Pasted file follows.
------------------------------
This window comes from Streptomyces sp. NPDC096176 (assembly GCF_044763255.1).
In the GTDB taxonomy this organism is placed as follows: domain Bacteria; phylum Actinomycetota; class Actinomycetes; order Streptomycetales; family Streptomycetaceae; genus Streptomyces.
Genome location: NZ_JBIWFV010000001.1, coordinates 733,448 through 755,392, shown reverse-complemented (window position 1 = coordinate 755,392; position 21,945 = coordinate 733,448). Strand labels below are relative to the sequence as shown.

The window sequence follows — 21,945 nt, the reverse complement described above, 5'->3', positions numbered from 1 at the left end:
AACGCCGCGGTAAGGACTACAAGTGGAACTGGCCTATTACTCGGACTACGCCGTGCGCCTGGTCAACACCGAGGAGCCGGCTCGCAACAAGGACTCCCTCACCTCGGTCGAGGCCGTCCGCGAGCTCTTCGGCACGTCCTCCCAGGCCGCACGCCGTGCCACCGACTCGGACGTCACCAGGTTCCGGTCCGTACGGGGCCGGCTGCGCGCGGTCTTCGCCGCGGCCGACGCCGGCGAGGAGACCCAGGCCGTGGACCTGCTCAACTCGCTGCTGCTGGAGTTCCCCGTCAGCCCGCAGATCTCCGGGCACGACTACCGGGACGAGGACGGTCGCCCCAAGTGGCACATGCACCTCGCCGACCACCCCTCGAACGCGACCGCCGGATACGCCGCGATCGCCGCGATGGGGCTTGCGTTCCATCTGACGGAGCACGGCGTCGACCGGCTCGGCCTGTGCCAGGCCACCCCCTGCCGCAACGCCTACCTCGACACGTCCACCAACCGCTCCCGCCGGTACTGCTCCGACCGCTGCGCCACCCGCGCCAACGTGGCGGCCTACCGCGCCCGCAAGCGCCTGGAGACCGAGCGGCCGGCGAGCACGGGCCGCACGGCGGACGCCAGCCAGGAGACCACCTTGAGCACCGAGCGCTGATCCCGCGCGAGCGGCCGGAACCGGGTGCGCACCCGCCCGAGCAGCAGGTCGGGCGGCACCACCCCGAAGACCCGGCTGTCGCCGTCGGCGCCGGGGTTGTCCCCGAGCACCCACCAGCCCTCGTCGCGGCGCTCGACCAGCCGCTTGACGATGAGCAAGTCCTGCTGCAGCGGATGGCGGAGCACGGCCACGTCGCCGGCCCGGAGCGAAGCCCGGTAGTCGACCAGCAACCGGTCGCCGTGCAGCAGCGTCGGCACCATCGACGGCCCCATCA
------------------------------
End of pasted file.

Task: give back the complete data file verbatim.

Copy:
This window comes from Streptomyces sp. NPDC096176 (assembly GCF_044763255.1).
In the GTDB taxonomy this organism is placed as follows: domain Bacteria; phylum Actinomycetota; class Actinomycetes; order Streptomycetales; family Streptomycetaceae; genus Streptomyces.
Genome location: NZ_JBIWFV010000001.1, coordinates 733,448 through 755,392, shown reverse-complemented (window position 1 = coordinate 755,392; position 21,945 = coordinate 733,448). Strand labels below are relative to the sequence as shown.

The window sequence follows — 21,945 nt, the reverse complement described above, 5'->3', positions numbered from 1 at the left end:
AACGCCGCGGTAAGGACTACAAGTGGAACTGGCCTATTACTCGGACTACGCCGTGCGCCTGGTCAACACCGAGGAGCCGGCTCGCAACAAGGACTCCCTCACCTCGGTCGAGGCCGTCCGCGAGCTCTTCGGCACGTCCTCCCAGGCCGCACGCCGTGCCACCGACTCGGACGTCACCAGGTTCCGGTCCGTACGGGGCCGGCTGCGCGCGGTCTTCGCCGCGGCCGACGCCGGCGAGGAGACCCAGGCCGTGGACCTGCTCAACTCGCTGCTGCTGGAGTTCCCCGTCAGCCCGCAGATCTCCGGGCACGACTACCGGGACGAGGACGGTCGCCCCAAGTGGCACATGCACCTCGCCGACCACCCCTCGAACGCGACCGCCGGATACGCCGCGATCGCCGCGATGGGGCTTGCGTTCCATCTGACGGAGCACGGCGTCGACCGGCTCGGCCTGTGCCAGGCCACCCCCTGCCGCAACGCCTACCTCGACACGTCCACCAACCGCTCCCGCCGGTACTGCTCCGACCGCTGCGCCACCCGCGCCAACGTGGCGGCCTACCGCGCCCGCAAGCGCCTGGAGACCGAGCGGCCGGCGAGCACGGGCCGCACGGCGGACGCCAGCCAGGAGACCACCTTGAGCACCGAGCGCTGATCCCGCGCGAGCGGCCGGAACCGGGTGCGCACCCGCCCGAGCAGCAGGTCGGGCGGCACCACCCCGAAGACCCGGCTGTCGCCGTCGGCGCCGGGGTTGTCCCCGAGCACCCACCAGCCCTCGTCGCGGCGCTCGACCAGCCGCTTGACGATGAGCAAGTCCTGCTGCAGCGGATGGCGGAGCACGGCCACGTCGCCGGCCCGGAGCGAAGCCCGGTAGTCGACCAGCAACCGGTCGCCGTGCAGCAGCGTCGGCACCATCGACGGCCCCATCA